4. This was so very interesting and informative. I always learn so much from your blogs and your books are so real that I often forget they are listed as fiction. (OH, and I love the pictures you use in your blogs and love the one from Dances with Wolves)

  5. I’m not sure how many of the politicians holding office now could be that true and faithful to their people. What’s everyone else opinion?

  6. You always hear a story about the cowboy, but very few about the scouts that usually look out for the cattle drive. Most were halfbreeds and very skilled. So silent! Sounds like a awesome book.
    Always like finding new authors who write about the old west!

  7. “The Way of the Scout: honesty, integrity, not being afraid to state what you know or have seen, certainty of observation and a deep love of every member of his tribe.” These are all character traits that, sadly, seem to be lost in the world today. If only we could get back to The Way of the Scout! Thank you for sharing!

  8. I do think the Indian Scout was one of the best things in your American History… Integrity has always been at the top of my list of good qualities in any person..

  9. Thanks for sharing another interesting post with us Karen. I enjoyed learning more about the scouts… such details I had never known.

  10. Hi Connie!

    Wow! What a wonderful thing for you to say. Wow and Wow again! Isn’t that a great picture from Dances with Wolves — and also the one from The Last of the Mohicans. : )

  11. Hi Barbara!

    There’s a big difference between a politican and a statesman. The only statesman that I know of nowadays would be Ron Paul. In my opinion, even his son, though probably the best we have, is not a statesman. My opinion…

  12. Thanks Maxie!

    But you know that’s okay. For those of you who can’t use an ebook, I do have hard copies (though not of all my books). : ) Thanks for leaving a message.

  13. Love this post, Karen! It’s hard to imagine anyone living “The Way of the Scout” in this time, but how incredible it would be. What an inspiration for all the heroes in the books we write.


  14. Hi Kim!

    So you’ve told me something I didn’t know. When Indians became cowboys, of course they would go on the cattle drives. I hadn’t thought of that. Usually my books center in on the Indian before the big wars…usually…not always. : )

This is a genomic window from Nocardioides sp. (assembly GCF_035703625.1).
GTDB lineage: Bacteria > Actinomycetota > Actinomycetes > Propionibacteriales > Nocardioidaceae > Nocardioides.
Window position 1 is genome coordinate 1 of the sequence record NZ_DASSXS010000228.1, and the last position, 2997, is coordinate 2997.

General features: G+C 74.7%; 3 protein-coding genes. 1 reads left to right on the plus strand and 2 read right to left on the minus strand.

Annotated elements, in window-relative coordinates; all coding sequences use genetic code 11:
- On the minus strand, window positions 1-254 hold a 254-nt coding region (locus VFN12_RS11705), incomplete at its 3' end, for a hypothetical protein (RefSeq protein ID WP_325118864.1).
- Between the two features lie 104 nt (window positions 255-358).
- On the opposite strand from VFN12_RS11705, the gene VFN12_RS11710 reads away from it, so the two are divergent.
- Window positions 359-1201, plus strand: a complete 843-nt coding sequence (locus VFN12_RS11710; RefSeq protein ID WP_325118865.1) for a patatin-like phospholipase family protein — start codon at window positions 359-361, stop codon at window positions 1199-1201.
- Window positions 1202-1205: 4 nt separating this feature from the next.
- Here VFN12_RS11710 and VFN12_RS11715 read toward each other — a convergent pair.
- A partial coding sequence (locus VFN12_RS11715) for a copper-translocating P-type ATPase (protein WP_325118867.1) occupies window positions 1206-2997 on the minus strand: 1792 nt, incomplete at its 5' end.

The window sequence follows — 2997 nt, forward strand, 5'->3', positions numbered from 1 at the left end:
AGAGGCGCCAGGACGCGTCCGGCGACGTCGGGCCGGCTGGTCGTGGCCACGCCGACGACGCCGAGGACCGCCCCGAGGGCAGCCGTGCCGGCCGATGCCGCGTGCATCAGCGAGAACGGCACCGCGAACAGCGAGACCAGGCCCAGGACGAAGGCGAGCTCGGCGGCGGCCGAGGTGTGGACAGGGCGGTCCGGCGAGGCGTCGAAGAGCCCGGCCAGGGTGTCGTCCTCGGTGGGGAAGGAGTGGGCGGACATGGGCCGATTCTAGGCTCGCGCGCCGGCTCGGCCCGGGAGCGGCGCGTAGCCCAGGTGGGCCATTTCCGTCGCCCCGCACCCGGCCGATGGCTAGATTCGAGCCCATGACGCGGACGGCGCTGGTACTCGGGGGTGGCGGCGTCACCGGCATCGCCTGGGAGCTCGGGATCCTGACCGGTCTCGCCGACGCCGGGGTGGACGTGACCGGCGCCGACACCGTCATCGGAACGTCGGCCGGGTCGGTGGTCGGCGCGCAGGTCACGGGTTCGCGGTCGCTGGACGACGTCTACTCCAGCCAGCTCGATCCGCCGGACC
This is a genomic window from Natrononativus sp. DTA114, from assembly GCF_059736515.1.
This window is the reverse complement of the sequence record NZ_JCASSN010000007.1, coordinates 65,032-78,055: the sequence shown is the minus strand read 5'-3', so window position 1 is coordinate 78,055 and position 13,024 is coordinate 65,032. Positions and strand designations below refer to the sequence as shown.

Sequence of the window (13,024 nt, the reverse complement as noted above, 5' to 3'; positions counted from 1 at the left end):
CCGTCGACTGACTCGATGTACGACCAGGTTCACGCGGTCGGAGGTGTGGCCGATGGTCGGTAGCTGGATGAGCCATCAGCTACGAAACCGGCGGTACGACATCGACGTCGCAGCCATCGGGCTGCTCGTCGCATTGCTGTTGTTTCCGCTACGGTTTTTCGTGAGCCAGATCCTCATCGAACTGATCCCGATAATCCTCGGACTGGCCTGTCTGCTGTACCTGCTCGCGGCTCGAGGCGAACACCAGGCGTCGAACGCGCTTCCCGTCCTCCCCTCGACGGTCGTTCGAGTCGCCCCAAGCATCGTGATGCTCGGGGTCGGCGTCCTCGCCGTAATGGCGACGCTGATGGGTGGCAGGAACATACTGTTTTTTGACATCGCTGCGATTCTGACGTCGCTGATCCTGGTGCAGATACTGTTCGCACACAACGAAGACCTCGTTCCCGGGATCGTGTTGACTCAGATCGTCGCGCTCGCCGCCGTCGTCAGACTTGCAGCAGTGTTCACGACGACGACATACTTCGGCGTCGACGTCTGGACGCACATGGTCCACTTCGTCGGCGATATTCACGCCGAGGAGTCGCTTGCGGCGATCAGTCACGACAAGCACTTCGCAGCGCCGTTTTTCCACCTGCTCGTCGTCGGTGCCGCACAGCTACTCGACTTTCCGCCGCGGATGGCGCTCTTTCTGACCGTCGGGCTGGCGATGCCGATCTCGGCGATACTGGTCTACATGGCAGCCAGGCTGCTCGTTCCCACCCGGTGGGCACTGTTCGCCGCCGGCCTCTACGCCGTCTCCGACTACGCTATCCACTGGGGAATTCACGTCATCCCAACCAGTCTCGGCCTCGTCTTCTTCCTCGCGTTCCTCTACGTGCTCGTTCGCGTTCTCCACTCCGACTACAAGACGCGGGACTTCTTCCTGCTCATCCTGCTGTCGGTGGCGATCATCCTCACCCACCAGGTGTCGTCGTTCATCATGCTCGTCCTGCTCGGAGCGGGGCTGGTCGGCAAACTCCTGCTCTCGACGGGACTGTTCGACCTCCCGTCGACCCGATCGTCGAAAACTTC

15. Oh, Brittany, I couldn’t agree with you more. There are still men — and women — around today who live their lives with these wonderful attributes — but sadly, they usually don’t run the country or the government. Maybe that’s why I have my nose in history so much. : )

  16. Hi Kathleen!

    Yes, I agree. So hard to find nowadays — and sometimes even in oneself…try though one might…

    I think it’s the world in which we live nowadays that, like I said, seems to be 180 degree reverse vector — it’s gotten so that if it says it in the press — I immediately know it’s a lie…

  17. Hi Sylvia!

    Wow, so nice to see you here! Although I often go to Montana, I haven’t been there since 2010 — I do need to make that trip back to Indian days, however. : ) Thanks so much for your comment here today!

  18. Hi Kirsten!

    Yes, I know what you mean. Sadly, we’ve come a long way away from that concept — but mostly from the things that you hear, I think. There are still people in the world who live their lives this way, despite the decay of the civilization around us.

    And in the end, though fought, truth eventually prevails. I just wish the interim didn’t hurt people.

  19. Hi Colleen!

    And you know I had only so much space to tell a bit about them — the real thing is quite something to behold — to read about. So this is merely the tip of the iceberg, so to speak. : )

  20. I have always wished we hadn’t been settled by the Puritans and it looks like we’ve gone back to those roots! We could have learned so much from the real peoples of this country.

  21. Hi Catslady!

    You know the more and more I study history, I am coming to learn that the real culprit isn’t the individual or his group, but rather the corporation and its hunger to own all trade, and to act as a person and have all the rights as a person without the liabilities of being a live, living being. Even back then, the colonies were tied to corporations that had to show profit.

    The woes of Pocahantas and her people were based on the greed of the corporation and its need to show profit. Specifically tobacco.

    It was the corporation (can’t recall the name right now) that stole the land of the once powerful Iroquois — Hollywood has painted it incorrectly, perhaps on purpose in order to rewrite history — but Hollywood almost always shows the culprit as a private individuals.

    Not so. The greed was almost always in most cases tied to some hunger of a corporation.

    But it’s not that all corporations are evil or bad. A corporation can be a blessing to mankind. But it can also be that which enslaves — and so I think that’s why originally our Founding Fathers had laws that stated that all corporations had to show that they were helping mankind — every year — or they would lose their charter.

    I forget when that was bypassed by statute — but I think our Founding Fathers had it right. Don’t restrict the corporation, but insist that it show — for real — that its existence is helping mankind.

    My thoughts.